The PE players found best returns in buyout strategies -- a deal in which majority ownership is acquired -- with median returns at 21 percent
Returns from private equity (PE) investments has jumped 14 percentage points in the past five years to 22 percent, The Times of India reported.
PE investments in the last five years have fetched higher returns than ones made earlier, according to the 'Indian Private Equity: Coming Of Age' report by McKinsey. The report is based on an analysis of a dollar internal rate of return (IRR) for 654 PE exits between 2003 and 2017.
"Average returns on exited investments have risen 8 percent for 2006-08 vintage to 22 percent of 2012–14 vintage," the McKinsey report said.
The PE players found best returns in buyout strategies -- a deal in which majority ownership is acquired -- with median returns at 21 percent.
"Several PE firms shifted focus from minority positions to buyouts, where they have greater control of strategy and talent as well as influence on the manner and timing of exits," the report said.
Almost one-fourth of the total PE investments between 2015 and 2017 were buyouts, up sevenfold in value from the 2009-11 period.
Financial services, consumer goods and machinery products were among the top sectors that contributed to an increase in returns. Median returns in these sectors were in the 15-21 percent range, while telecom weighed on performance for PE investors by reporting a 3 percent median IRR.
Between 2015 to 2017, consumer goods, financial services, healthcare, IT/BPO, machinery and industrials and telecom collectively accounted for 83 percent of total PE investment compared to 44 percent during 2009-11.
According to the report, businesses that are backed by PEs grew faster than industry averages. Revenue and profit of such businesses on an average grew 27 percent faster than their peers.
Industry experts see recent exits of PE firms like ChrysCapital and Kedaara Capital as indicators of improving performance.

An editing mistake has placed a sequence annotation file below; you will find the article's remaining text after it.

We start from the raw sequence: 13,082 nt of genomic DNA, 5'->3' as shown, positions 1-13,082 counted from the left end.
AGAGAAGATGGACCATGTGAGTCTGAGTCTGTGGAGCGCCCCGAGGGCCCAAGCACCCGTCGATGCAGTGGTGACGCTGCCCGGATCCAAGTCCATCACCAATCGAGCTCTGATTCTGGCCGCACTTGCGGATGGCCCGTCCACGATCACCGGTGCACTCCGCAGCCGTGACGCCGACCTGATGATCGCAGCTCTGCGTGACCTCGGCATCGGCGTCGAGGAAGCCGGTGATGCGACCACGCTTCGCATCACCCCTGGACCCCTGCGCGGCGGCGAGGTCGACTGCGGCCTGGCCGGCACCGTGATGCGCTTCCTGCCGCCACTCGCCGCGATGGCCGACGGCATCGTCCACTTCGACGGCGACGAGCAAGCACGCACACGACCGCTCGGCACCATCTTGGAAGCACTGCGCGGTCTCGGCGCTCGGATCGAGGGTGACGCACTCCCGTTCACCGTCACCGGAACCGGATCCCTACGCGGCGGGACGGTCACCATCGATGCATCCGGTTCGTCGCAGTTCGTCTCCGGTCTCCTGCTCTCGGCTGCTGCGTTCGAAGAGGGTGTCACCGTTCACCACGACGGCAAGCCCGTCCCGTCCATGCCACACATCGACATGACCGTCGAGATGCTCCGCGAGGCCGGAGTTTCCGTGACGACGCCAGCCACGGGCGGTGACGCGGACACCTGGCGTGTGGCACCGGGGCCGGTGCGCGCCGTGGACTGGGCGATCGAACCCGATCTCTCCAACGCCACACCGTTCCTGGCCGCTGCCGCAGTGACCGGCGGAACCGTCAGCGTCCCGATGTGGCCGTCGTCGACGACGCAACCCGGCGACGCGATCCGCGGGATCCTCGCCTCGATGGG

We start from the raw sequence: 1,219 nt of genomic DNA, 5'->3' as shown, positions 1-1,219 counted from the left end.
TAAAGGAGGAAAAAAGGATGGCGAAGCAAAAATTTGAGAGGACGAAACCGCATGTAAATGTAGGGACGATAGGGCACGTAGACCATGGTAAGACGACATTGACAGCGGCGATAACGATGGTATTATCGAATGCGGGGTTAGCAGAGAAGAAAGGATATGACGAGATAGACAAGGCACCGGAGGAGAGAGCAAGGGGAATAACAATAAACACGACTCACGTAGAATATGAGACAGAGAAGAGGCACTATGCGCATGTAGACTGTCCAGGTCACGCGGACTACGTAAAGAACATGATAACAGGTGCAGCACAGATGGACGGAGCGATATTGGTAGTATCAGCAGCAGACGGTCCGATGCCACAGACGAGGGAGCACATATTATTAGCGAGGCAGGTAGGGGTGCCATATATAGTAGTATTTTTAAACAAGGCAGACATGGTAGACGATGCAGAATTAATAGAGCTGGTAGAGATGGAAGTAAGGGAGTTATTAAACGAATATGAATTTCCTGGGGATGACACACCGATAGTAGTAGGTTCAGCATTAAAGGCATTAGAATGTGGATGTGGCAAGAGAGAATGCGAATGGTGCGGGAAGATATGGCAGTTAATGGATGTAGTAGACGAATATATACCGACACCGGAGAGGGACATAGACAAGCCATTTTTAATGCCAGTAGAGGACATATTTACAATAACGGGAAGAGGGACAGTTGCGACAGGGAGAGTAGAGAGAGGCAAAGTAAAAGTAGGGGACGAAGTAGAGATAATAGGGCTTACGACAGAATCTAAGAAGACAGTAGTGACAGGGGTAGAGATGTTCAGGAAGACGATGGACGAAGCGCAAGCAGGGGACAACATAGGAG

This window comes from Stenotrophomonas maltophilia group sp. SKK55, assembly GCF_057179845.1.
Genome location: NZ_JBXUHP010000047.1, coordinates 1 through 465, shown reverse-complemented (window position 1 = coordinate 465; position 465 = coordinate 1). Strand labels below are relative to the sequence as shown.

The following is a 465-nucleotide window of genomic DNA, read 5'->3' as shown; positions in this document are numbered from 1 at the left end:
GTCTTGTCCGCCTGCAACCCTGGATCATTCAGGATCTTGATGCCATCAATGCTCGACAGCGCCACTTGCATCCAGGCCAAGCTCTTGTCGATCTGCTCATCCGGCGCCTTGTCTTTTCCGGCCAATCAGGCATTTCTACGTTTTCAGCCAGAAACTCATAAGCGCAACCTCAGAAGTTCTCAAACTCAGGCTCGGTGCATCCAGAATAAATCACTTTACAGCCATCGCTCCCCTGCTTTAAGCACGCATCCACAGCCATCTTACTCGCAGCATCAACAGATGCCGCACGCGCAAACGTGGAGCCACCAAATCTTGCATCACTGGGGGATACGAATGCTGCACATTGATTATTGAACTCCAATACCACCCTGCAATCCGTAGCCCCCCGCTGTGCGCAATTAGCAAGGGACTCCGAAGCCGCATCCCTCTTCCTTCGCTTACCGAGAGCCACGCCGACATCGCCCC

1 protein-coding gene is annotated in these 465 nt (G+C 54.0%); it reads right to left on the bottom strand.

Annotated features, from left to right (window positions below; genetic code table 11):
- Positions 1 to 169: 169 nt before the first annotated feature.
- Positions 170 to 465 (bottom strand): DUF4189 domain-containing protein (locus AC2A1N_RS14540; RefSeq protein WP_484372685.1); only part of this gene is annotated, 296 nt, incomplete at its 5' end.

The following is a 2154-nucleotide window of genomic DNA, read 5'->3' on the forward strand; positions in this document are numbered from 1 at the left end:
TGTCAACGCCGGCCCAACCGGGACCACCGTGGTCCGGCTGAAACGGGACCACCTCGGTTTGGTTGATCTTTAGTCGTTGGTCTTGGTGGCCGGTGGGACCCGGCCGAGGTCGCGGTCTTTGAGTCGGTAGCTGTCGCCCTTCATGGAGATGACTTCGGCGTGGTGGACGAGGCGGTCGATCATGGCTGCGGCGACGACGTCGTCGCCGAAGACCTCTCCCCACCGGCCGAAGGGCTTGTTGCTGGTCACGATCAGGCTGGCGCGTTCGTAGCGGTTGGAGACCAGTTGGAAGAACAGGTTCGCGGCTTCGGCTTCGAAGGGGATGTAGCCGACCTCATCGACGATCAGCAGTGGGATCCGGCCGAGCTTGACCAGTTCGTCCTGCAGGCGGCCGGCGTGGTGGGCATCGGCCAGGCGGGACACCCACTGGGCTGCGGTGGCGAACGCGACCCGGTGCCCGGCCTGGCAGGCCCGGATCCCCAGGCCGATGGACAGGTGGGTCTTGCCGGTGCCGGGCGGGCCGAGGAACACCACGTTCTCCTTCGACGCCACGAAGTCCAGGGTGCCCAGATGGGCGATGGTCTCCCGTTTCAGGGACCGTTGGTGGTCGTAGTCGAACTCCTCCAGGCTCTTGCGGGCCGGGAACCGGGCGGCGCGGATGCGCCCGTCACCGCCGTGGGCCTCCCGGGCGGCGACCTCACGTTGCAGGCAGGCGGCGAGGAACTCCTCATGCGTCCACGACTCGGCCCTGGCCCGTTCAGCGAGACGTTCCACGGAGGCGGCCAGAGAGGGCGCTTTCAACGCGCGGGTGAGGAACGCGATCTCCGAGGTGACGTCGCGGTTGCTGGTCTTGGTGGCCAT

There is a high degree of correlation between fund managers closing follow-on funds and industry performance, Vivek Soni, EY India Partner and National Leader for PE Services, told the paper. "Those general partners (GPs) that are able to deliver returns will find it easier to raise follow-on funds. This, along with increasing numbers of total funds under management with GPs, is an indication of improving returns," Soni said.
The growing pace of exits in the last few years, with sustained growth, is a big positive as limited partners (LP) previously cited lack of exits as perhaps the biggest issue faced by them when investing in India, according to IVCA Chairman and Tata Opportunities Fund Managing Partner Padmanabh Sinha.
"The fact that exits are being achieved through a balanced mix of capital markets, strategic sales and sales to financial sponsors is also reassuring the availability of multiple exit options," Sinha added.
The trend of improved performance mirrors in the recent fund raising of around $600 million by True North Capital for its latest Fund VI, the report said.
Accessing performance data on PE and venture capital funds continues to be a challenge due to the absence of regulations on disclosing returns, the space is 'evolving' in that aspect, Soni stated.The trait of 'survivor bias' currently characterising the space could change as the market matures, he added.